03/17/2014 (press release: media1press)
His Majesty King Mohammed VI chaired on Friday, at the Royal Palace of Rabat, a Council of Ministers.Following this session , the Council of Ministers approved a major law which excludes civilians from the competence of military courts. The bill also excludes the military from the jurisdiction of the military court in the event of common crimes.
”Civilians, regardless of who they are or the nature of the offense they committed in times of peace, can in no circumstances be referred to military courts or tried by them,” states the draft law.
This project, which was developed in accordance with the royal high orientations, aims to standardize national legislation on military justice with the provisions of the Constitution and international principles this field, put into practice Morocco’s constitutional and international commitments in terms of promoting the rule of law and human rights, and provide the necessary conditions and guarantees of a fair trial in all the courts of the Kingdom.
This project also introduces major changes to the status of military justice from a Special Court to being one of the specialized judicial institutions that guarantee rights and freedoms, as regards to competence, organization, procedures, and the composition of the Court. In this context, the project provides for excluding civilians from the jurisdiction of the military court regardless of the crimes they might have committed.
This law which places Morocco among the most developed democratic countries in this field, drew widespread praise from human rights in morocco and abroad. British NGO “Freedom of All” lauded, Friday, the approval by the ministers’ council, chaired by King Mohammed VI the draft law on military justice. This draft law, which excludes civilians from the competence of military courts, is a new milestone to further the rule of law, President of the NGO Tanya Warburg said. This is for sure a noteworthy and important achievement on the path of reinforcing accomplishments by Morocco in the field of human rights, she added. The approval by the ministers’ council of this bill is a swift and positive reaction by the Moroccan government to proposals by the national council for human rights (CNDH), she concluded.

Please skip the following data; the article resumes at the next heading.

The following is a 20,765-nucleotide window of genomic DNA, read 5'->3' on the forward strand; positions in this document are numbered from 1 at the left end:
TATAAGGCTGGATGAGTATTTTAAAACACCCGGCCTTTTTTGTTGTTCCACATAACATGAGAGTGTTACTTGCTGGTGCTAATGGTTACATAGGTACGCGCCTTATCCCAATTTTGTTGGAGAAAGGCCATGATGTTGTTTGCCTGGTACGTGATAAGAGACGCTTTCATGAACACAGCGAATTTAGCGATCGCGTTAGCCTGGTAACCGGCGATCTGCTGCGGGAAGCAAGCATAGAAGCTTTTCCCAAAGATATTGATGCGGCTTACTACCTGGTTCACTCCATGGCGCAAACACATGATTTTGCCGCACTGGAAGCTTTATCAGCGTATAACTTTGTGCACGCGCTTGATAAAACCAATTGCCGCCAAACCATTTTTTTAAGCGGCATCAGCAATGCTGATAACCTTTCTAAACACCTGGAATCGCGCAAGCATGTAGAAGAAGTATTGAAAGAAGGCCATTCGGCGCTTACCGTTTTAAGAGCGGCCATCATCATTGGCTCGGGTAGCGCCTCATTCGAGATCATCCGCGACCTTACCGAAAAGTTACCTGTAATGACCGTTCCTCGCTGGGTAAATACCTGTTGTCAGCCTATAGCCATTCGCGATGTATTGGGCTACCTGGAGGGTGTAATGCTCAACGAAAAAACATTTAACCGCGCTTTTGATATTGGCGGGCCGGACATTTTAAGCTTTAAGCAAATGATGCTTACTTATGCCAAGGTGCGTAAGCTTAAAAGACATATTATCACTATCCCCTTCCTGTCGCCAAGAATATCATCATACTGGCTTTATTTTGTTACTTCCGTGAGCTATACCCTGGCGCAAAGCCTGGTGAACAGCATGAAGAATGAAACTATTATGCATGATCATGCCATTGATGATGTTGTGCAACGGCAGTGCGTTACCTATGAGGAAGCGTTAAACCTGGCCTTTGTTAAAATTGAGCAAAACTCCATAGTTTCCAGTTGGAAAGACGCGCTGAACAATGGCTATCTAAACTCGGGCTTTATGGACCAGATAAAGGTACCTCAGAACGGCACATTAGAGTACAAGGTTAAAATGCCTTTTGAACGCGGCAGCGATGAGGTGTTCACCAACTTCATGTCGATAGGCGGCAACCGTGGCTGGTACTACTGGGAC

The adoption by the ministers’ council of a draft bill on the military justice is an important step for ensuring criteria of fair trials, said director of Amnesty International-Morocco Mohamed Sektaoui. Sektaoui told Medi 1 radio channel that this is a huge step, noting that it is high time to work doubly hard for strengthening criteria of fair trials in Morocco. This reform is an answer to the expectations of human rights defenders, he added.
Part of strengthening friendship and brotherhood relations with other countries, the Council of Ministers also approved five international agreements, backed by laws. They concern customs cooperation, public service, double taxation and tax evasion, and the removal of entry visas for ordinary passports from Morocco and Gabon.
His Majesty the King gave his instructions to the Foreign Minister to establish a joint commission joining the private sector and the government to monitor the successful implementation of signed agreements, and to carry out the economic and social development projects which were launched during HM the King’s African tour.
His Majesty also gave his instructions for this committee to contact all the stakeholders to identify and develop new economic development projects to strengthen the successful partnership between Morocco with African states, under the royal vision of South-South cooperation and active solidarity.